Dems Warn Against Wall Funding in Bill

Dems Warn Against Wall Funding in Bill

WASHINGTON (AP) -- Top Senate Democrats are warning Republicans controlling Congress against adding billions of dollars for President Donald Trump's U.S.-Mexico border wall to an upcoming $1 trillion-plus catchall spending package.

The warning from Senate Minority Leader Chuck Schumer and others came in a Monday letter to Majority Leader Mitch McConnell of Kentucky. The letter also warns against adding other "poison pills" such as provisions to roll back environmental or consumer protections and urges additional money for domestic programs to match the administration's planned Pentagon increases.

"We believe it would be inappropriate to insist on the inclusion of (wall) funding in a must-pass appropriations bill that is needed for the Republican majority in control of the Congress to avert a government shutdown so early in President Trump's administration," said the letter, which was provided to The Associated Press.

At issue is a huge package of leftover spending bills for the fiscal year that began back in October. Congress faces an April 28 deadline to complete the measure and avert a partial government shutdown. It's separate from Trump's upcoming partial budget submission for the 2018 budget year that begins on Oct. 1. That proposal is expected on Thursday.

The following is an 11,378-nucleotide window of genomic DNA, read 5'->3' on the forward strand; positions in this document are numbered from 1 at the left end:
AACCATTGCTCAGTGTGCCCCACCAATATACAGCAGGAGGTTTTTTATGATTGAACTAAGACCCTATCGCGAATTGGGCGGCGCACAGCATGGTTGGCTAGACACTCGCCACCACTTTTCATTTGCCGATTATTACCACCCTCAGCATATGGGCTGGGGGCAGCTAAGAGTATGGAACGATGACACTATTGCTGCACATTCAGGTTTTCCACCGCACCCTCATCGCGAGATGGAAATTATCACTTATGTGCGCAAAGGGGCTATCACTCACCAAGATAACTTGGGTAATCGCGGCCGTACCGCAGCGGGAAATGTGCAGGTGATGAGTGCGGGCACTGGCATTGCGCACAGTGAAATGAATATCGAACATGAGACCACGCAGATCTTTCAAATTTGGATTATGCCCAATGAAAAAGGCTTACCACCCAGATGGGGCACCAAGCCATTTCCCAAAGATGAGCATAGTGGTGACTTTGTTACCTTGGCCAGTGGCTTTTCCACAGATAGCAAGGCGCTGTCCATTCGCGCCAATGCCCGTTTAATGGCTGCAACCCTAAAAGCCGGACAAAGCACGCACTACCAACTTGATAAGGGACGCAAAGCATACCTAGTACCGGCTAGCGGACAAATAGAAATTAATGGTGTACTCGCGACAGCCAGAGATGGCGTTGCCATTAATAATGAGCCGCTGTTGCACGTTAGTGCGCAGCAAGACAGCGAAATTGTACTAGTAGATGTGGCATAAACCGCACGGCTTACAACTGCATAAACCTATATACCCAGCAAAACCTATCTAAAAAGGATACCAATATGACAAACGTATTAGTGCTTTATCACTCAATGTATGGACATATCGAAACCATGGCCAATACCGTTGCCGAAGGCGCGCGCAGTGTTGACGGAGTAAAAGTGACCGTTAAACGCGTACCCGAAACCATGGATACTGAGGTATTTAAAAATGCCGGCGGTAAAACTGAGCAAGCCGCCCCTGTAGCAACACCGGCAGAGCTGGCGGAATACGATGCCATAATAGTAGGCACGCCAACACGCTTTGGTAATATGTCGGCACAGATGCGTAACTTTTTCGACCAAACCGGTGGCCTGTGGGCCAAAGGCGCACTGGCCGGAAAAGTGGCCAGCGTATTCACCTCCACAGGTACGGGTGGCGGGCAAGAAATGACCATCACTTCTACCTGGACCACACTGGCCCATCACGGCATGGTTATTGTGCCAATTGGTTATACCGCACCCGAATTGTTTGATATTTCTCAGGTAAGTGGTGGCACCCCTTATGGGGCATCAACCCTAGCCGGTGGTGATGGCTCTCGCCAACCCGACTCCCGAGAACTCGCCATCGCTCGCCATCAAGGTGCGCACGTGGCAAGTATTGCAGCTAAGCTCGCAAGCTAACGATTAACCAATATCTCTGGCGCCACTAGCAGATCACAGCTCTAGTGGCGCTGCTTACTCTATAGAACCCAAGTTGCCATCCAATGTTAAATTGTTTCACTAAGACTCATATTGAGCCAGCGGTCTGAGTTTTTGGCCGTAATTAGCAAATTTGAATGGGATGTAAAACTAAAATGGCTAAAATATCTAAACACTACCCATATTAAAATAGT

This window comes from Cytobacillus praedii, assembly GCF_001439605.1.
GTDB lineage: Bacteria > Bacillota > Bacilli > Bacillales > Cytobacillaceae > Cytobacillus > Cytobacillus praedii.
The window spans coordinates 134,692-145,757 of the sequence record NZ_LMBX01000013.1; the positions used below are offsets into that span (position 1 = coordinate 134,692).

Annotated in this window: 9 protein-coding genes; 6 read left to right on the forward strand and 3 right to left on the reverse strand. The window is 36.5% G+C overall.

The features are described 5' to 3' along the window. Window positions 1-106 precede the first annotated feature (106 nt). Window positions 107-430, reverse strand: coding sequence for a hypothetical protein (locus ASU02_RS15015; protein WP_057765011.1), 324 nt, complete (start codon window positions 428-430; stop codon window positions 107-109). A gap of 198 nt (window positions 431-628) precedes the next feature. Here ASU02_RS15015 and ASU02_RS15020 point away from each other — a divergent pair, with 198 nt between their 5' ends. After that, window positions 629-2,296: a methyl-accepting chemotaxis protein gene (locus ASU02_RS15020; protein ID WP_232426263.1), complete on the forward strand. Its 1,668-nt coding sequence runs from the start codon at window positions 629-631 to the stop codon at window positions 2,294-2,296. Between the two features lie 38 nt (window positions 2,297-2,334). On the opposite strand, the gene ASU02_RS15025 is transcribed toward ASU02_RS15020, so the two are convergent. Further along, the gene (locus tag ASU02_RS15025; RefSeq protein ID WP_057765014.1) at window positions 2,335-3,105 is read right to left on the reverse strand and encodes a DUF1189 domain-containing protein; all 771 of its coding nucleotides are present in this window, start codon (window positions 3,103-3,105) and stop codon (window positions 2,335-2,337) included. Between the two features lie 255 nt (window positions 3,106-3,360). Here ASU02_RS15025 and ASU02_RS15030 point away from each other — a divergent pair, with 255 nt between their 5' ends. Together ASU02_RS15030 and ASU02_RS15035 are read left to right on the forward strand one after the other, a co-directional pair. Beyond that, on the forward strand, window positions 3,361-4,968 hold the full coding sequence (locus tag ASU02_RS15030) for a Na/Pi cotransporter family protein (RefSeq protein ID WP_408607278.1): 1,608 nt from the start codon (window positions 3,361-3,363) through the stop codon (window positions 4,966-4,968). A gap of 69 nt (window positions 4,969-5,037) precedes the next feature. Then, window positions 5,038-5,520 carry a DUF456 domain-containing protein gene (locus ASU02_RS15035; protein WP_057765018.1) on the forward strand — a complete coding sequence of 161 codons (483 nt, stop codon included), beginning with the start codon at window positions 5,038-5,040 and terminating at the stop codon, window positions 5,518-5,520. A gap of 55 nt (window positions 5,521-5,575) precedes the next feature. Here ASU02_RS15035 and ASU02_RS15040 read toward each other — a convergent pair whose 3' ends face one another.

While the letter says it would be "inappropriate" to include money for the border wall, it says Democrats would "strongly oppose" other provisions, including moves against Wall Street regulations or even an attempt to "defund" Planned Parenthood.

"All 12 appropriations bills should be completed and they should not include poison pill riders such as those that roll back protections for our veterans, environment, consumers and workers and prohibit funds for critical health care services for women through Planned Parenthood. We strongly oppose the inclusion of such riders in any of the must-pass appropriations bills that fund the government," the letter states.

Democrats' votes are needed to pass the measure through the Senate, unlike the chamber's agenda so far this year, including Trump's Cabinet nominees, a looming measure to "repeal and replace" the Affordable Care Act, and a spate of bills to repeal recent Obama administration regulations. But talks have barely begun, and the undermanned Trump administration has yet to weigh in with its expected request for money for the wall and Pentagon buildup.

The letter from Democrats implicitly threatens a filibuster showdown if Republicans try to attach to the must-do legislation controversial Trump agenda items. A filibuster could provoke a shutdown and high-stakes political battle.

Money for Trump's border wall is just the beginning of the political complications facing the must-do measure, which would advance as Republicans and Trump are grappling with their controversial health care law repeal. It could be difficult to avert a clash between Trump and Schumer, and tea party GOP forces are sure to be upset with whatever outcome Democrats eventually agree to.